Genetic Polymorphism of Dihydropyrimidine Dehydrogenase

Project: Research project

Project Details


DESCRIPTION (provided by applicant): The long-term objective of this research
project is to better understand the genetic basis for severe, potentially
life-threatening toxicity secondary to treatment with 5-Fluorouracil (5-FU) and
in particular further characterize the pharmacogenetic syndrome of
dihydropyrimidine dehydrogenase (DPD) deficiency. During the next grant period
we will further clarify the molecular mechanisms of regulation of the gene
responsible for expression of DPD (DPYD), the role of the ubiquitin-proteasome
system in DPD protein turnover, develop phenotypic and genotypic diagnostic
tests for DPD deficiency, and lastly examine the role of other enzymatic steps
in 5-FU metabolism in the cause of severe 5-FU toxicity. In approaching each of
the specific aims listed below, we will continue to obtain and utilize
biochemical and molecular data (e.g., DPD enzyme activity, DPD mRNA level, and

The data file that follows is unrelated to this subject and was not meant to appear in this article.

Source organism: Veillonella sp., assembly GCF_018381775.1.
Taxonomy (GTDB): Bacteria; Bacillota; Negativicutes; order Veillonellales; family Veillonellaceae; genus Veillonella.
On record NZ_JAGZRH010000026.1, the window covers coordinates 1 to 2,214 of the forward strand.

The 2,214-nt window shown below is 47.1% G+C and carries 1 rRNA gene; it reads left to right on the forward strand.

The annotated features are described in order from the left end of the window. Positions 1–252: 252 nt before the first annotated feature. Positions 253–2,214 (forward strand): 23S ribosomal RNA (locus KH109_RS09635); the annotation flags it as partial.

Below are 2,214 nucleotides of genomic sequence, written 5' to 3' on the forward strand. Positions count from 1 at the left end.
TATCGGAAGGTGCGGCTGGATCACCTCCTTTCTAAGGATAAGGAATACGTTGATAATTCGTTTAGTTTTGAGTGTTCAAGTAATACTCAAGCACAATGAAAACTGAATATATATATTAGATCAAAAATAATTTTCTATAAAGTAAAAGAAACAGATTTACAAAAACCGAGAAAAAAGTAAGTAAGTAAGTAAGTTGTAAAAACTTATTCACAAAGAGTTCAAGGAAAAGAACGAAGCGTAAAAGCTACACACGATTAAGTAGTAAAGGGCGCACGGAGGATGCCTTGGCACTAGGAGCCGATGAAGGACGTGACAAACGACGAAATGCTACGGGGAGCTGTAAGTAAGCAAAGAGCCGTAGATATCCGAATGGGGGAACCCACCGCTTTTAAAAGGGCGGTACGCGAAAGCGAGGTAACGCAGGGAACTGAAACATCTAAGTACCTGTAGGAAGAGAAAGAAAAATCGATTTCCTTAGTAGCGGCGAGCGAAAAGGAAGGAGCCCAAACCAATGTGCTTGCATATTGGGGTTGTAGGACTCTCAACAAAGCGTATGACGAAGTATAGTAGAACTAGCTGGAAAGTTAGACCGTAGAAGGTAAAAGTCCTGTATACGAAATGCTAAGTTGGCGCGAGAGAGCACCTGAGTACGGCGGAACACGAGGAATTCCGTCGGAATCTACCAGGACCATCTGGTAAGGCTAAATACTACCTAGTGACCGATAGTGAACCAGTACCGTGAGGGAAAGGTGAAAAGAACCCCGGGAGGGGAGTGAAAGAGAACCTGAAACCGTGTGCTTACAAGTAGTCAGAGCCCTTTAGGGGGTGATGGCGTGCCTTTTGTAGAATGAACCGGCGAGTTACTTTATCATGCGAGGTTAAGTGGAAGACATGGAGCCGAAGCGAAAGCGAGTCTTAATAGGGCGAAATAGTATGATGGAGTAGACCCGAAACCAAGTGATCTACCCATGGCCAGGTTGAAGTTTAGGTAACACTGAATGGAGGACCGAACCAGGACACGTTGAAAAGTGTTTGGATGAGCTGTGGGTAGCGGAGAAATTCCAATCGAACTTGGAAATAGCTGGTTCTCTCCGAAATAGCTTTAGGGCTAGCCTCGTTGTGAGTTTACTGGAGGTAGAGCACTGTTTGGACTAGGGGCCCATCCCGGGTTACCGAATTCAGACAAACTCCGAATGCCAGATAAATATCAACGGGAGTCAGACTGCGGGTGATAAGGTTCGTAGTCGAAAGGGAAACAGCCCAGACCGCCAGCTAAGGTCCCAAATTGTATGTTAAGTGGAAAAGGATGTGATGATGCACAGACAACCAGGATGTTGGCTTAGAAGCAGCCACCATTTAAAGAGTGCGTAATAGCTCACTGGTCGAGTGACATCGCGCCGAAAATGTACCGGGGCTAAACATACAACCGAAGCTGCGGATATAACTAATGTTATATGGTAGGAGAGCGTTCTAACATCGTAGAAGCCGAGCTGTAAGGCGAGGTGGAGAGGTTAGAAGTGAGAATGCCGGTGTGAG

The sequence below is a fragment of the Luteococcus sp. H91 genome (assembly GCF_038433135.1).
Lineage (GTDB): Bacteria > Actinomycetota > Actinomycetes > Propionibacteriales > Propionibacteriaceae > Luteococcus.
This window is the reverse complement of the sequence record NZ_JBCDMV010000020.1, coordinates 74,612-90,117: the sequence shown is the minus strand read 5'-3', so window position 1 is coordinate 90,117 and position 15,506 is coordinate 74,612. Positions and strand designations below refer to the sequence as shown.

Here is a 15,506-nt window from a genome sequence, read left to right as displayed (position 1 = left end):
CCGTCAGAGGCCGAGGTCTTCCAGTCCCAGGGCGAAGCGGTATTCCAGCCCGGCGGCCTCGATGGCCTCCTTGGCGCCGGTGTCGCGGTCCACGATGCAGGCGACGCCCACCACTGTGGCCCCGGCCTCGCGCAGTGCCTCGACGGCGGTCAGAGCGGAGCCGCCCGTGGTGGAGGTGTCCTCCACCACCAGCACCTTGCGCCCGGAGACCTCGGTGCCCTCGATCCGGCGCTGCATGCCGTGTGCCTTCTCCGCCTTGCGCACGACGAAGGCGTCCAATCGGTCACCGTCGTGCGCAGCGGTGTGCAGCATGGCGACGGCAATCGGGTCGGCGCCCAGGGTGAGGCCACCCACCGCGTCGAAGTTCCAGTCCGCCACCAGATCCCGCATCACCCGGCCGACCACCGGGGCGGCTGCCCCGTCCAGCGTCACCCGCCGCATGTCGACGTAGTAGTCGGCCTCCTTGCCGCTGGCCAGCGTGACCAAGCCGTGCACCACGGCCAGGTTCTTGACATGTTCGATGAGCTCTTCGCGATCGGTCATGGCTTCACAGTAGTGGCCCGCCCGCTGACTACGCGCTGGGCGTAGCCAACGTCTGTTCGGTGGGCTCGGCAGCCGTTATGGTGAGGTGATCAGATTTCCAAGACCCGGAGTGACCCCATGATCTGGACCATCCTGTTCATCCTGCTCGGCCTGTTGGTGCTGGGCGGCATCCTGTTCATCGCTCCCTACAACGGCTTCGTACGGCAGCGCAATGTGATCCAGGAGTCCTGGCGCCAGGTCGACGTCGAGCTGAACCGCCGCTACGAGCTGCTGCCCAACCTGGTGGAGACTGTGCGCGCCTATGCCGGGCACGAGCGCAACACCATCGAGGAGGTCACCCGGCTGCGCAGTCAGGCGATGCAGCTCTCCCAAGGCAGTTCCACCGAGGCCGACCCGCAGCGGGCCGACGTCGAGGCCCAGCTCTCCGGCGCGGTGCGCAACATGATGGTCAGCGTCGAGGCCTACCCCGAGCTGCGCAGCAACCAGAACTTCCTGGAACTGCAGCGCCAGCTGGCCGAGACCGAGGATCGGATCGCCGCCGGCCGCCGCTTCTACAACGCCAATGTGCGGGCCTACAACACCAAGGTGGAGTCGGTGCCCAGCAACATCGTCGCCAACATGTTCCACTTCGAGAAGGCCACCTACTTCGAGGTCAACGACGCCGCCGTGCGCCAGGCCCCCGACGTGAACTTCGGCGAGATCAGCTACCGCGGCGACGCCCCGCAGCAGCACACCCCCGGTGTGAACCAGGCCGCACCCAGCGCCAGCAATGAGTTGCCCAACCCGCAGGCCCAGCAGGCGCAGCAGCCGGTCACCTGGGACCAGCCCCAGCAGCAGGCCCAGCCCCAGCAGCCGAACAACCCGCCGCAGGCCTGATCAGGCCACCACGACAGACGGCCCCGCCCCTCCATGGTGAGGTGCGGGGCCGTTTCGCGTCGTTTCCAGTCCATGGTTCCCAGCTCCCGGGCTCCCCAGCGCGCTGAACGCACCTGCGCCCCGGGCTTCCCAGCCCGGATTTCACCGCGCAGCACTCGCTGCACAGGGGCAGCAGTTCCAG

analysis for mutations in DPYD gene) from patients presenting with grade IV
toxicity after 5-FU therapy. The specific aims will include: Spec. Aim 1) -
Identify and clarify the role of additional transcriptional regulatory elements
affecting DPYD gene expression including identification of a.) transcription
factor(s) that bind to regulatory elements I and II in the previously
identified promoter, and b) additional potential regulatory regions in intron 1
and the 3'-untranslated region; Spec. Aim 2) - Determine the role of the
ubiquitin (Ub) proteasome system in the regulation of DPD protein - a)
determine DPD protein half-life for wild type and mutant DPD protein, and b)
identify putative destabilizing element(s) of DPD protein; Spec. Aim 3) -
Develop user-friendly diagnostic tests for DPD deficiency including a)
phenotypic tests of DPD deficiency suitable for routine screening, and b)
genotypic tests for specific causes of DPD deficiency; and Spec. Aim 4) -
Determine the role of other factors that may contribute to severe 5-FU toxicity
including a) altered gene expression of the 5-FU site of action - thymidylate
synthase, b) altered gene expression of anabolic enzymes, e.g. uridine and
thymidine phosphorylases and kinases and orotate phosphoribosyltransferase, and
c) altered gene expression of other catabolic enzymes, e.g.
dihydropyrimidinase. Successful progress on this research project should
translate into improved care for patients receiving fluoropyrimidine drugs in
the future.
StatusNot started


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